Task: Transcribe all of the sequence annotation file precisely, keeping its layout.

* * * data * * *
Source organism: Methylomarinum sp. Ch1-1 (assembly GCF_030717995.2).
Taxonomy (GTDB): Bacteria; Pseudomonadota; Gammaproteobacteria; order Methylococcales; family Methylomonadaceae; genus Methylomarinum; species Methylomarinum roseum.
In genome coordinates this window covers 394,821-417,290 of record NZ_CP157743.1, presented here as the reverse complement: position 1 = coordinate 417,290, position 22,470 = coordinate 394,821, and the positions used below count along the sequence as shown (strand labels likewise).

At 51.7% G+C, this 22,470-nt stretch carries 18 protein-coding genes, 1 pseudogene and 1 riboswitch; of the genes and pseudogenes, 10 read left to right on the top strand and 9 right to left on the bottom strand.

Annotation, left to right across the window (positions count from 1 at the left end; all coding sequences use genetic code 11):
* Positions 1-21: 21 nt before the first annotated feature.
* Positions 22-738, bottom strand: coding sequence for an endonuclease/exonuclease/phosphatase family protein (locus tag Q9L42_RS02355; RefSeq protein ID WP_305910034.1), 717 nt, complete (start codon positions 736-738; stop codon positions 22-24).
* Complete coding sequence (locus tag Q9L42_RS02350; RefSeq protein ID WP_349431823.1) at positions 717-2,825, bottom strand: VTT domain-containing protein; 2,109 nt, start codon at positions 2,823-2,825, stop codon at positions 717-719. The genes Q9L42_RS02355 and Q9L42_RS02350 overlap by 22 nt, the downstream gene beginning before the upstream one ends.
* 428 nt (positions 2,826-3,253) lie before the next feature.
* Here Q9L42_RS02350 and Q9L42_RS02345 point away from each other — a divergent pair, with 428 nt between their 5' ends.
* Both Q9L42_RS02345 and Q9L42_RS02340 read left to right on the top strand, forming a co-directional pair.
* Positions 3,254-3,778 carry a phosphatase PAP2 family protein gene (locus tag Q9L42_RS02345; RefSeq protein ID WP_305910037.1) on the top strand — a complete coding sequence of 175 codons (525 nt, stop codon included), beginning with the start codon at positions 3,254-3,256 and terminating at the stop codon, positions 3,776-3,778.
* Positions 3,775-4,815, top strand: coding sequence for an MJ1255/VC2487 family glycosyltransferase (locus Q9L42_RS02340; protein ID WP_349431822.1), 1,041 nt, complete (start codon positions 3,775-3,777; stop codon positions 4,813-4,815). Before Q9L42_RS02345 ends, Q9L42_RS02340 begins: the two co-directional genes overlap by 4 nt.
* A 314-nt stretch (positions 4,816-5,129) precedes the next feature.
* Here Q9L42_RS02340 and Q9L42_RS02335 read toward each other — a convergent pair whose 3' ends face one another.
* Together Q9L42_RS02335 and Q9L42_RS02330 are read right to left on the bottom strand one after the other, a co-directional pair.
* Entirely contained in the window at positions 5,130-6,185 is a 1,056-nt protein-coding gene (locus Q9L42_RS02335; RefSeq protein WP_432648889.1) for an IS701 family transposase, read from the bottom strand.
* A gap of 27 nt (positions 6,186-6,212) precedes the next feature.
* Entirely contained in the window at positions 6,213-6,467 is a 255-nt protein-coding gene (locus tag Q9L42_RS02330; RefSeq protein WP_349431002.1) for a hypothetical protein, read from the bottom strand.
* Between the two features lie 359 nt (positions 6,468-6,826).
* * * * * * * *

Source organism: Methylomarinum sp. Ch1-1 (assembly GCF_030717995.2).
Taxonomy (GTDB): Bacteria; Pseudomonadota; Gammaproteobacteria; order Methylococcales; family Methylomonadaceae; genus Methylomarinum; species Methylomarinum roseum.
In genome coordinates this window covers 394,821-417,290 of record NZ_CP157743.1, presented here as the reverse complement: position 1 = coordinate 417,290, position 22,470 = coordinate 394,821, and the positions used below count along the sequence as shown (strand labels likewise).

At 51.7% G+C, this 22,470-nt stretch carries 18 protein-coding genes, 1 pseudogene and 1 riboswitch; of the genes and pseudogenes, 10 read left to right on the top strand and 9 right to left on the bottom strand.

Annotation, left to right across the window (positions count from 1 at the left end; all coding sequences use genetic code 11):
* Positions 1-21: 21 nt before the first annotated feature.
* Positions 22-738, bottom strand: coding sequence for an endonuclease/exonuclease/phosphatase family protein (locus tag Q9L42_RS02355; RefSeq protein ID WP_305910034.1), 717 nt, complete (start codon positions 736-738; stop codon positions 22-24).
* Complete coding sequence (locus tag Q9L42_RS02350; RefSeq protein ID WP_349431823.1) at positions 717-2,825, bottom strand: VTT domain-containing protein; 2,109 nt, start codon at positions 2,823-2,825, stop codon at positions 717-719. The genes Q9L42_RS02355 and Q9L42_RS02350 overlap by 22 nt, the downstream gene beginning before the upstream one ends.
* 428 nt (positions 2,826-3,253) lie before the next feature.
* Here Q9L42_RS02350 and Q9L42_RS02345 point away from each other — a divergent pair, with 428 nt between their 5' ends.
* Both Q9L42_RS02345 and Q9L42_RS02340 read left to right on the top strand, forming a co-directional pair.
* Positions 3,254-3,778 carry a phosphatase PAP2 family protein gene (locus tag Q9L42_RS02345; RefSeq protein ID WP_305910037.1) on the top strand — a complete coding sequence of 175 codons (525 nt, stop codon included), beginning with the start codon at positions 3,254-3,256 and terminating at the stop codon, positions 3,776-3,778.
* Positions 3,775-4,815, top strand: coding sequence for an MJ1255/VC2487 family glycosyltransferase (locus Q9L42_RS02340; protein ID WP_349431822.1), 1,041 nt, complete (start codon positions 3,775-3,777; stop codon positions 4,813-4,815). Before Q9L42_RS02345 ends, Q9L42_RS02340 begins: the two co-directional genes overlap by 4 nt.
* A 314-nt stretch (positions 4,816-5,129) precedes the next feature.
* Here Q9L42_RS02340 and Q9L42_RS02335 read toward each other — a convergent pair whose 3' ends face one another.
* Together Q9L42_RS02335 and Q9L42_RS02330 are read right to left on the bottom strand one after the other, a co-directional pair.
* Entirely contained in the window at positions 5,130-6,185 is a 1,056-nt protein-coding gene (locus Q9L42_RS02335; RefSeq protein WP_432648889.1) for an IS701 family transposase, read from the bottom strand.
* A gap of 27 nt (positions 6,186-6,212) precedes the next feature.
* Entirely contained in the window at positions 6,213-6,467 is a 255-nt protein-coding gene (locus tag Q9L42_RS02330; RefSeq protein WP_349431002.1) for a hypothetical protein, read from the bottom strand.
* Between the two features lie 359 nt (positions 6,468-6,826).